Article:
Neurocritical care and point‑of‑care MR imaging.
The challenges with conventional imaging in neurocritical care.
Fixed conventional MRI systems can be inconvenient and inaccessible for providers and patients, especially when time is critical. Providers must weigh the benefits of the information that imaging will provide against the risks of transport-related adverse events resulting from, for example, delayed treatment and disruption of therapy.
One of the most challenging aspects of transporting a patient is coordinating a team to manage the patient as they move from the ICU to the imaging department. Such a team typically includes a respiratory therapist, a physician or resident, and an ICU nurse familiar with the patient. Further exacerbating the situation, if the department is already short-staffed, taking an ICU nurse away to assist in imaging a patient could put other patients at risk.
Intrahospital transport of patients is associated with numerous cardiovascular and respiratory risks that may limit timely and safe neuroimaging for critically ill patients1. And unfortunately, even under the supervision of a well-trained transport team, adverse events may still occur in 20–70% of cases during transport to imaging2. Martin et al. reported that ventilator asynchrony was the most frequent adverse event and put patients at a higher risk for pneumothorax, atelectasis, and ventilator-associated pneumonia3. Beckman et al. reported difficulties with hardware, challenges with lifts to move the patient, issues with infusion lines, and a lack of battery life for equipment needed to support the patient4.
Swoop—the Hyperfine solution.
By bringing diagnostic MR imaging to the point of care, a Swoop® Portable MR Imaging System™ may contribute to reducing the length of stay (and associated costs) in the ICU by enabling clinical care teams with the potential to optimize staffing, shorten the time to diagnosis, potentially prevent adverse events related to transport, and reduce patient care interruptions. In addition to the many patient and clinician benefits, the Swoop system is more cost-effective to own and maintain than conventional high-field MRI systems. And, unlike high-field MRI, which requires specialized infrastructure and radiologic technicians to operate, Swoop system operation, navigation, and safety training is simple, which allows for expanded user access.
For the hospital, a Swoop system can help optimize staffing in the ICU by reducing the time required to coordinate clinical schedules and support staff for patient transport to radiology, allowing staff to remain where they’re needed most—in the ICU at the patient’s bedside or available to assist other patients. In addition to optimizing staff time, with a Swoop system in an ICU, results can be available three to seven hours earlier than those from conventional MRI5.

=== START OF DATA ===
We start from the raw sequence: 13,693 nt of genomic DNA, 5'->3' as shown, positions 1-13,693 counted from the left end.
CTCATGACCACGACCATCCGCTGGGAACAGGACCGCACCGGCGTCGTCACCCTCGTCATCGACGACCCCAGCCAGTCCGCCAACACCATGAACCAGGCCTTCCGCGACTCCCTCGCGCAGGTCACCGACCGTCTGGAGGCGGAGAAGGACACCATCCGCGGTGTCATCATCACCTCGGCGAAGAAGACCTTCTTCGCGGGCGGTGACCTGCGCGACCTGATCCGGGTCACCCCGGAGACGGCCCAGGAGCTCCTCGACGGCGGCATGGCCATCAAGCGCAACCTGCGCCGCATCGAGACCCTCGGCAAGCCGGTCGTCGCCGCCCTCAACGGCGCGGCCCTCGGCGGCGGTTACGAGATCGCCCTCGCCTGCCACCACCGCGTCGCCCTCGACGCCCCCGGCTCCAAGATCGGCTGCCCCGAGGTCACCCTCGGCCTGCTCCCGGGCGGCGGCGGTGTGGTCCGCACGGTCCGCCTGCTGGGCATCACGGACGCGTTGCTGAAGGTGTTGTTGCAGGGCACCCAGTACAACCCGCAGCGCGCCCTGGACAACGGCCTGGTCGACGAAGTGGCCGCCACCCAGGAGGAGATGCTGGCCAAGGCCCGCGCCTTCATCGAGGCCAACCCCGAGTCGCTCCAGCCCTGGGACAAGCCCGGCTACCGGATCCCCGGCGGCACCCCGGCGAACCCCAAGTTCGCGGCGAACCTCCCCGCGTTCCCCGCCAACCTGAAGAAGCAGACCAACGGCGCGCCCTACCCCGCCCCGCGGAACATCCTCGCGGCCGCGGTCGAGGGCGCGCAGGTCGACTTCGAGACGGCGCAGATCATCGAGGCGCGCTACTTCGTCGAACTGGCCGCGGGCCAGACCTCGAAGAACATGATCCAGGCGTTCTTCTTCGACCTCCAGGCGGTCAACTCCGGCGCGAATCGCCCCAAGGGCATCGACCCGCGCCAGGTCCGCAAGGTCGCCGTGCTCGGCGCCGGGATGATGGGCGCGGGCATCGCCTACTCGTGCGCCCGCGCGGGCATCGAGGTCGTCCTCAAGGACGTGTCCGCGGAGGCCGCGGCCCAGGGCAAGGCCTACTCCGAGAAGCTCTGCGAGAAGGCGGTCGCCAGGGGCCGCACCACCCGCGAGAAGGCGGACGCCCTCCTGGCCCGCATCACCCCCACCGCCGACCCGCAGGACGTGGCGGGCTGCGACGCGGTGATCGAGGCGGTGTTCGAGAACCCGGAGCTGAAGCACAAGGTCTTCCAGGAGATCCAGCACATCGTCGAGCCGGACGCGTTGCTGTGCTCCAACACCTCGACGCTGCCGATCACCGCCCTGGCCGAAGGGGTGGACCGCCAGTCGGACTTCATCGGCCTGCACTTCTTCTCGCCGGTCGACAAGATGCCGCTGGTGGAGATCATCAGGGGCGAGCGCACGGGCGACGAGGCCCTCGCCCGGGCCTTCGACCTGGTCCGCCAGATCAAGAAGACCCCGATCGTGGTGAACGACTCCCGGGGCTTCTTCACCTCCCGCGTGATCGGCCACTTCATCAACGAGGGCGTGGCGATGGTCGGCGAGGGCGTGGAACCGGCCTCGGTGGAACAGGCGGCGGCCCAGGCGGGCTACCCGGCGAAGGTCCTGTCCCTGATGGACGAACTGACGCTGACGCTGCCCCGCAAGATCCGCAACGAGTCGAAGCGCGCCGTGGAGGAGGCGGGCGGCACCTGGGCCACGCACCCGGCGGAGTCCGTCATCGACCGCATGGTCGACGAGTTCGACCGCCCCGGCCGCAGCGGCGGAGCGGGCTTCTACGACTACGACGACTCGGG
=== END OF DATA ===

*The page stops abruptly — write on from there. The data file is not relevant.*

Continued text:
For the patient, the Swoop system reduces potential adverse events associated with patient transport and brings neuroimaging to the bedside of critically ill patients too unstable for transport to radiology. Patients can remain connected to all intravenous lines and most ICU monitoring equipment as long as it remains outside the controlled access area. The Swoop system is compliant with EMC emission standards and hospital ICUs and is not expected to affect most hospital equipment.
Additionally, a Swoop system enables clinicians to serially monitor a patient’s condition at the point of care, providing clinicians with real-time information to assist in critical care management decisions—without patient transport (and its associated risks) and without subjecting patients and staff to ionizing radiation from the portable CTs often used for serial follow-up scans.
In ICUs, a Swoop system images can help the clinician diagnose the following neurological conditions:
- Mass effect
- Midline shift
- Extra-axial CSF collection, as well as subdural and epidural hemorrhage
- Ventriculomegaly (ventricular enlargement) and often the etiology of hydrocephalus
- Bleeds (greater than 5mm)
- Non-contrast margins of gliomas
Swoop in Intensive Care Units
62-year-old female with prior history of breast carcinoma. Treated with local therapy and was in a normal state of good health until new-onset seizure. Due to the patient’s unstable condition while in the emergency department, the patient was imaged at the bedside using Swoop. Swoop images aided in diagnosing multiple intracranial metastatic lesions with surrounding mass effect and vasogenic edema.
35-year-old female with acute onset of severe headache associated with right-sided weakness. Due to labile blood pressure, the patient was imaged at the bedside using Swoop. Swoop images aided in diagnosing an intraparenchymal hemorrhage.
1. Sheth KN, Mazurek MH, Yuen MM, et al. Assessment of Brain Injury Using Portable, Low-Field Magnetic Resonance Imaging at the Bedside of Critically Ill Patients. JAMA Neurol. 2021;78(1):41–47. doi:10.1001/jamaneurol.2020.3263
2. Mazurek MH, Cahn BA, Yuen MM, et al. Portable, bedside, low-field magnetic resonance imaging for evaluation of intracerebral hemorrhage. Nat Commun 2021;12:5119 doi: 10.1038/s41467-021-25441-6
3. Martin, M., Cook, F., Lobo, D., Vermersch, C., Attias, A., Ait- Mamar, B., Plaud, B., Mounier, R., & Dhonneur, G. (2016). Secondary Insults and Adverse Events During Intrahospital Transport of Severe Traumatic Brain-Injured Patients. Neurocritical Care, 26(1), 87–95. doi.org/10.1007/s12028-016-0291-5
4. Beckmann, U., Gillies, DonnaM., Berenholtz, SeanM., Wu, AlbertW., & Pronovost, P. (2004). Incidents relating to the intra-hospital transfer of critically ill patients. Intensive Care Medicine, 30(8). doi.org/10.1007/s00134-004-2177-9
5. Customer data on file at Hyperfine.